Bali develops consolidation
farming program

Bali is adopting a consolidation farm (CF) program on Subak Anggabaya in East Denpasar to enhance the province's rice-sustainability.

I Gede Ambara Putra, head of the agriculture office, said this is the newest national program in the agricultural sector. He said the program focused on strengthening and integrating the agricultural sector, ranging from the improvement of irrigation infrastructure, technical assistance for farmers, to the distribution and marketing of the harvest yields.

"The aims of the program are, among others, to enhance food sustainability as well as to encourage young people to work in the agricultural sector," Ambara said.

More importantly, the program is primarily aimed at preventing Balinese farmers from selling their rice fields to outside investors.

Rice fields in Bali have been widely converted into housing complexes and commercial sites, among other purposes. Local farmers have no other option but to sell their land since the harvests were not enough to sustain their living costs.

The program has been implemented nationwide. Denpasar was chosen as the program's pilot project in Bali.

"Denpasar is an urban area with massive rice field areas," Ambara said.

Anggabaya is a 30-hectare rice field area organized jointly by members of the subak traditional agriculture organization.

Jakarta's central government allocated Rp 100 million (US$10,000) to fund the program in Denpasar.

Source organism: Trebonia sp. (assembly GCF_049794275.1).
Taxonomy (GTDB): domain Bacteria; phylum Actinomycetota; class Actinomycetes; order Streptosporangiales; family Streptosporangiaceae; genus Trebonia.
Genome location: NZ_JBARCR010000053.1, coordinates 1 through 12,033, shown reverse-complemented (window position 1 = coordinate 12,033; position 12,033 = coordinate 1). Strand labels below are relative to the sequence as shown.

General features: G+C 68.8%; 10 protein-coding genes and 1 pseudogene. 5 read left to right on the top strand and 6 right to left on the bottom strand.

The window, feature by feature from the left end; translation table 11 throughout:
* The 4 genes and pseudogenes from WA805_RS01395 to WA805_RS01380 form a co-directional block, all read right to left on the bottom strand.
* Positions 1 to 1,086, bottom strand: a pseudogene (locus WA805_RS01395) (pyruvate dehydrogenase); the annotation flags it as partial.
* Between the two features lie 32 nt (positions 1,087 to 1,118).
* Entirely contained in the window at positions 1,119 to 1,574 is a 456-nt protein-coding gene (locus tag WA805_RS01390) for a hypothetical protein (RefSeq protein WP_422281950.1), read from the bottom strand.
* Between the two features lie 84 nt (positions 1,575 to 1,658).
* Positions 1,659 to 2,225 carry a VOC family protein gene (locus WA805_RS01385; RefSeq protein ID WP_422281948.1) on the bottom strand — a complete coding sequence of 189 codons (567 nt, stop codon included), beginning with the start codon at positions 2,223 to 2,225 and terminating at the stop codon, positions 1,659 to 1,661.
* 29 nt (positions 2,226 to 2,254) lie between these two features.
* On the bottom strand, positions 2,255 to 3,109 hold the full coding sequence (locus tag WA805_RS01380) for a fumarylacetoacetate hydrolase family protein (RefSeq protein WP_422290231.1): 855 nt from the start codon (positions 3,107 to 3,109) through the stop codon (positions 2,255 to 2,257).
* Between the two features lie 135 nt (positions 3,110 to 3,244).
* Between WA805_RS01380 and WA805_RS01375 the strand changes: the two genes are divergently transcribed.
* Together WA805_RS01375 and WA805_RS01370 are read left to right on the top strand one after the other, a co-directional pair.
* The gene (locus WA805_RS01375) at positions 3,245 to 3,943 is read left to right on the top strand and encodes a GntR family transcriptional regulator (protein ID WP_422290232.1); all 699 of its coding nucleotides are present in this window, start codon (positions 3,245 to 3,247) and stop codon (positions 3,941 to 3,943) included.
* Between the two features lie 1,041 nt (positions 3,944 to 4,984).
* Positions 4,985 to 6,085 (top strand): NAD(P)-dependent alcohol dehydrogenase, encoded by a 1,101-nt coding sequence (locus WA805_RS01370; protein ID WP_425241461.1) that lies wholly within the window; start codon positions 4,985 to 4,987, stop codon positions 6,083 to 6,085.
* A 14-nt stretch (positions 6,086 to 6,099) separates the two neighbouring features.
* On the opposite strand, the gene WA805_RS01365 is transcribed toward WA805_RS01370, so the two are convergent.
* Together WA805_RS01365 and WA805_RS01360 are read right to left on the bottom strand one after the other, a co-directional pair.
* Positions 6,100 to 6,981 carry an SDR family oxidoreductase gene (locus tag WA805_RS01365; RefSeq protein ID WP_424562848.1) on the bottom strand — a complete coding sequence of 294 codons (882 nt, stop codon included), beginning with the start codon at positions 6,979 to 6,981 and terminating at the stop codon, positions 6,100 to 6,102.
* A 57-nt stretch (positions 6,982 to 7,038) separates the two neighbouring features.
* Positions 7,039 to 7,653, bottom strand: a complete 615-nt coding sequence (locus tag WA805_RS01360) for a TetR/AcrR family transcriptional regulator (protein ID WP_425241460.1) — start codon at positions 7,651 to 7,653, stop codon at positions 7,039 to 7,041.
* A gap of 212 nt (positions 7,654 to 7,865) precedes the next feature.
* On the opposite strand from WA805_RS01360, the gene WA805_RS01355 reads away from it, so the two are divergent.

"We expect to have additional funds from the Denpasar municipal administration," he added.

The fund was used for the procurement of farming equipment, seeds, infrastructure development and training for farmers.

"Farmers involved in the program were released from property taxes," he added.

Wayan Windia, a professor of agriculture from the University of Udayana, strongly criticized the authority for forcing farmers to keep cultivating their rice fields without providing incentives.

"Farmers sold their lands because they considered it unprofitable to continue working in their paddy fields," the professor said.

The expenses spent by a farmer could be higher than the income generated from farming, he added.

The rocketing prices of fertilizers and seeds have bankrupted many farmers.

Wayan added to boost the agricultural sector, the authority, farmers, agricultural-based industry including fertilizer producers, cooperative unit had to work together.

Farmers are highly marginalized across Indonesia, with the majority of them living under poverty lines.

Made Jada, a member of Subak, was happy with the program saying the involvement of farmers can boost their planting, distribution and marketing skills.

"More importantly, we have enough seeds and fertilizers during planting season. We always face shortages of those things and we don't have money to buy them at very high prices."

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